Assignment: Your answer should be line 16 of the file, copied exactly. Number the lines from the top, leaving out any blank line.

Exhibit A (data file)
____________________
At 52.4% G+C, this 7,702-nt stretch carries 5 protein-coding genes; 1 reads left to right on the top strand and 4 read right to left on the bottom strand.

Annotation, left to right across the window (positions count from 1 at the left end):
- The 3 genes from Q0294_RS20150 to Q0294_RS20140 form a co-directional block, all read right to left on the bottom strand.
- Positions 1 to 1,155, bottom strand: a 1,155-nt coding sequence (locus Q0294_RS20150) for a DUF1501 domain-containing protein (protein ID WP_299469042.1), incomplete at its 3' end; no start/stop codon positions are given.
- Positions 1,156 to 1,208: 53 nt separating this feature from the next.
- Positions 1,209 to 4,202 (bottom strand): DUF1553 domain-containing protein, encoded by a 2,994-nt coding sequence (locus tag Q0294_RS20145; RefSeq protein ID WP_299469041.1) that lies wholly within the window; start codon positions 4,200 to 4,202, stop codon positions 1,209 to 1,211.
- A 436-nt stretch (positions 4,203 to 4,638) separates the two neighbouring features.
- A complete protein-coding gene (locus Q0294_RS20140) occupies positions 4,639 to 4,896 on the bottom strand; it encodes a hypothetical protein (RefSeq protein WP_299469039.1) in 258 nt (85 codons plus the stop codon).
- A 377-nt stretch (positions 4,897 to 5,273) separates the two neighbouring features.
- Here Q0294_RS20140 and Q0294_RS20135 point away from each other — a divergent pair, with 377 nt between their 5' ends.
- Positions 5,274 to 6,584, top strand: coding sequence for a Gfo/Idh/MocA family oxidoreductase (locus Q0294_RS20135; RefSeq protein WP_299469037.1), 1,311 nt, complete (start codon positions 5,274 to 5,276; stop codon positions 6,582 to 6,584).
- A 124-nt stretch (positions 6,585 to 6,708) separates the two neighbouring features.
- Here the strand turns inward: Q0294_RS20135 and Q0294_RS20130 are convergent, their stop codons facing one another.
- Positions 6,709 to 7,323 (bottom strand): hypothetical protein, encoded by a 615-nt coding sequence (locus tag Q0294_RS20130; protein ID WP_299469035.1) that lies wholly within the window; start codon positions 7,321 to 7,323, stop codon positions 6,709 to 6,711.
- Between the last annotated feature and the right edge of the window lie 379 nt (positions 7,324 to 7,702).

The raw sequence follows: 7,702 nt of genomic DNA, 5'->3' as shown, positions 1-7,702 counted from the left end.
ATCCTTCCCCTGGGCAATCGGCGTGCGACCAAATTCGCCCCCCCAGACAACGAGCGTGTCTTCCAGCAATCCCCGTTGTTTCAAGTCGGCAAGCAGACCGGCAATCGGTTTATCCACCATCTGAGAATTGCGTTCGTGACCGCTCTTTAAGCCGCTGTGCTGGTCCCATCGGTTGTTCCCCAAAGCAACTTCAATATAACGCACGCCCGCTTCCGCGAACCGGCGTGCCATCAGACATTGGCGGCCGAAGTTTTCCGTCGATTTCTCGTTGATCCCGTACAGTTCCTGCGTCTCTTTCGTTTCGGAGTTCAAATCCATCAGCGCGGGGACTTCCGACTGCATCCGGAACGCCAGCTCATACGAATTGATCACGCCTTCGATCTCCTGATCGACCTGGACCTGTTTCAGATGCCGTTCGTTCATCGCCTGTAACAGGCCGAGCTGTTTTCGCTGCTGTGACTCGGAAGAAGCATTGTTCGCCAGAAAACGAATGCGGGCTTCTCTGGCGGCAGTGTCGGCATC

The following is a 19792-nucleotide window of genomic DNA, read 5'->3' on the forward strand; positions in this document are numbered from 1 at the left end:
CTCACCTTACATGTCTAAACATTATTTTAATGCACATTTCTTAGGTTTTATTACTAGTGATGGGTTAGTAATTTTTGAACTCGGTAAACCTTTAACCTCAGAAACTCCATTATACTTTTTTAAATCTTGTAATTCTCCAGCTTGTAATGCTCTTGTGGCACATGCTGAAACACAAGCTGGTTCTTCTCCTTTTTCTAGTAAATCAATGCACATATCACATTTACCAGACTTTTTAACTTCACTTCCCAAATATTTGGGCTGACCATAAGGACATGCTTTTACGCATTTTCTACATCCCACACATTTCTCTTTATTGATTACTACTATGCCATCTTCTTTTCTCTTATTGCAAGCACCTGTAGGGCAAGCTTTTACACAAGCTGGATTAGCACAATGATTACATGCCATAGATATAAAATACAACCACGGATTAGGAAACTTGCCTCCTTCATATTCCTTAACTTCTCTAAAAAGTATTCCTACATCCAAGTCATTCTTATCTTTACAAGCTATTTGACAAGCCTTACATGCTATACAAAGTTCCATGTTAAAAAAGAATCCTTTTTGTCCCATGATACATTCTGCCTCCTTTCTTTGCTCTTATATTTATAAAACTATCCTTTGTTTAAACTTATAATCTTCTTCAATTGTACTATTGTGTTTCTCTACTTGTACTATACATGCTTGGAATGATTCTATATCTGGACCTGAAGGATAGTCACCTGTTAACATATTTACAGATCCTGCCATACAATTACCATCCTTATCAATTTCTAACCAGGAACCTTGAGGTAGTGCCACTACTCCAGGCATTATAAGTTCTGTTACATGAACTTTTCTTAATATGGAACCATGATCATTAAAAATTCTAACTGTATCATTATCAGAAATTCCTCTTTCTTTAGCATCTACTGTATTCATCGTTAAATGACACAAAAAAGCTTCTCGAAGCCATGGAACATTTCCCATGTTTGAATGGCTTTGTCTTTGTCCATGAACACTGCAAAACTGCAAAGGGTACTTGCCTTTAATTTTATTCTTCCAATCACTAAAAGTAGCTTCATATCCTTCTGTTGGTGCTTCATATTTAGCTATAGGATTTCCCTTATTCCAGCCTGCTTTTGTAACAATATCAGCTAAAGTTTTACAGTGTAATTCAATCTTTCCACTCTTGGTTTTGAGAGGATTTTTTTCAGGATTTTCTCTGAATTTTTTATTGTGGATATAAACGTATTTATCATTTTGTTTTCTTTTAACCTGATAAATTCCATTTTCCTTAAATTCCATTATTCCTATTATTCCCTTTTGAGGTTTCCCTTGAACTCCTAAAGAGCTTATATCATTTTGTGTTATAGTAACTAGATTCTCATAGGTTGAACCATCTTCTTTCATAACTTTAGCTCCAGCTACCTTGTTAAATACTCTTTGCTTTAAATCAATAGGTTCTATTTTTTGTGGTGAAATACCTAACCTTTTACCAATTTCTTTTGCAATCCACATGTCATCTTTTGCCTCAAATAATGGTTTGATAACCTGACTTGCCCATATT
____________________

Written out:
The raw sequence follows: 7,702 nt of genomic DNA, 5'->3' as shown, positions 1-7,702 counted from the left end.